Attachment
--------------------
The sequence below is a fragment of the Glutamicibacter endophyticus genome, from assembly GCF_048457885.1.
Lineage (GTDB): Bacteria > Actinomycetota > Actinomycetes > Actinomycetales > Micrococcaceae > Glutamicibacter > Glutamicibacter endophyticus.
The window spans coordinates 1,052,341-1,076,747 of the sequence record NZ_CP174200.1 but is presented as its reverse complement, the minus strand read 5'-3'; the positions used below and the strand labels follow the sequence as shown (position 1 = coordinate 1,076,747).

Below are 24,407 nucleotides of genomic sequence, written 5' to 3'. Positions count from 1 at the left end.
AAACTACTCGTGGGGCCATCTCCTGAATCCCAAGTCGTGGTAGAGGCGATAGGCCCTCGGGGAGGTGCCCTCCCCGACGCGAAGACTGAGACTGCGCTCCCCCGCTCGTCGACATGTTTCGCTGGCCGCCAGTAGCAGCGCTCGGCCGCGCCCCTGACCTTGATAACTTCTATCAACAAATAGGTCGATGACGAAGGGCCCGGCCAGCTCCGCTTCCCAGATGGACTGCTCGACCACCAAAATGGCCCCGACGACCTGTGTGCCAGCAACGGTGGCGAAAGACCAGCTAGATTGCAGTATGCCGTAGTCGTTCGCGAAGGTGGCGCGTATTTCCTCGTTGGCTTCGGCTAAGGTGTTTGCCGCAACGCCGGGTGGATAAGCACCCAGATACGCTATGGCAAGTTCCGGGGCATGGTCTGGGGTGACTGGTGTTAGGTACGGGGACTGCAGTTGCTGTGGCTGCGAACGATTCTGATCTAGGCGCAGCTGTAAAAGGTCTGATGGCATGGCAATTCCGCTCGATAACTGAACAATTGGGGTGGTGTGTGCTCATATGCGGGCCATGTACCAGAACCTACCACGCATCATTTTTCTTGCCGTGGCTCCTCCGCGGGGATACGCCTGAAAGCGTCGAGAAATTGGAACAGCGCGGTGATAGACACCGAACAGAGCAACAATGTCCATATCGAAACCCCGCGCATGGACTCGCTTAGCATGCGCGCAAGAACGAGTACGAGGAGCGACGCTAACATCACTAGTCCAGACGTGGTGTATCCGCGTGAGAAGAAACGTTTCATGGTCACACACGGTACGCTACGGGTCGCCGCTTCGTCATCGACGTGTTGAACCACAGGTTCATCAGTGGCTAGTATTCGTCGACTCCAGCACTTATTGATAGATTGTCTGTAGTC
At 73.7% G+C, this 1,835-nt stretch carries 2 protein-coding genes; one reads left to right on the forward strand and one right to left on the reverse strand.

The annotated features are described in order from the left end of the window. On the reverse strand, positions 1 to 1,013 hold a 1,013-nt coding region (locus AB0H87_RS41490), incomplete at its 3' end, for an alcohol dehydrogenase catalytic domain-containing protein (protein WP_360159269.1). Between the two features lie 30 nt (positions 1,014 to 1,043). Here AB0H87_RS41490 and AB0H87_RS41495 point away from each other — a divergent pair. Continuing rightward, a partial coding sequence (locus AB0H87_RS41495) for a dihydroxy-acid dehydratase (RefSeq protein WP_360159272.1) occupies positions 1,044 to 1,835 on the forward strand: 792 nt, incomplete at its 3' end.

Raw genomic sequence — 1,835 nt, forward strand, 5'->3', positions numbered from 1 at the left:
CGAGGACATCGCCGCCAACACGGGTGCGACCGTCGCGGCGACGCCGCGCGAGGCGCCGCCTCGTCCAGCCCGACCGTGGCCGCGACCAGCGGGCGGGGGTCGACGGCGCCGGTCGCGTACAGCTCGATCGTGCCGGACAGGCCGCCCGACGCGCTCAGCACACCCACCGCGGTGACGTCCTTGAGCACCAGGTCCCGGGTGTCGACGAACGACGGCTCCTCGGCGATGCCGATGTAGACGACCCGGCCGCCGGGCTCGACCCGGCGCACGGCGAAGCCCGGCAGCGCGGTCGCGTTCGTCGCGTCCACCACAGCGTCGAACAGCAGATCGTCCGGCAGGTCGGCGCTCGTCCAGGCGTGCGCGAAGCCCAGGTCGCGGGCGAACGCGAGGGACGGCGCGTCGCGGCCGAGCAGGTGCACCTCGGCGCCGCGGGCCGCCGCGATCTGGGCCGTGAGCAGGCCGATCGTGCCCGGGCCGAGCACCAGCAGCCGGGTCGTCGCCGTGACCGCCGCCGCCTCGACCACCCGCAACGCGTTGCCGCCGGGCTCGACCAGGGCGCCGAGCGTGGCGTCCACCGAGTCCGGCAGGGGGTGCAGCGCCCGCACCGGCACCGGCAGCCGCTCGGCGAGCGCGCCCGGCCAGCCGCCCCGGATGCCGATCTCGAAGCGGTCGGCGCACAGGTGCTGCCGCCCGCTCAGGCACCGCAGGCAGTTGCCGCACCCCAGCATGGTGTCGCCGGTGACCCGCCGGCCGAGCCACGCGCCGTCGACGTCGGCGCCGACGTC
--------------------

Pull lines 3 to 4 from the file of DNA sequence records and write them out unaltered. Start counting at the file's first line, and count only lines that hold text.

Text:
The window spans coordinates 1,052,341-1,076,747 of the sequence record NZ_CP174200.1 but is presented as its reverse complement, the minus strand read 5'-3'; the positions used below and the strand labels follow the sequence as shown (position 1 = coordinate 1,076,747).

Below are 24,407 nucleotides of genomic sequence, written 5' to 3'. Positions count from 1 at the left end.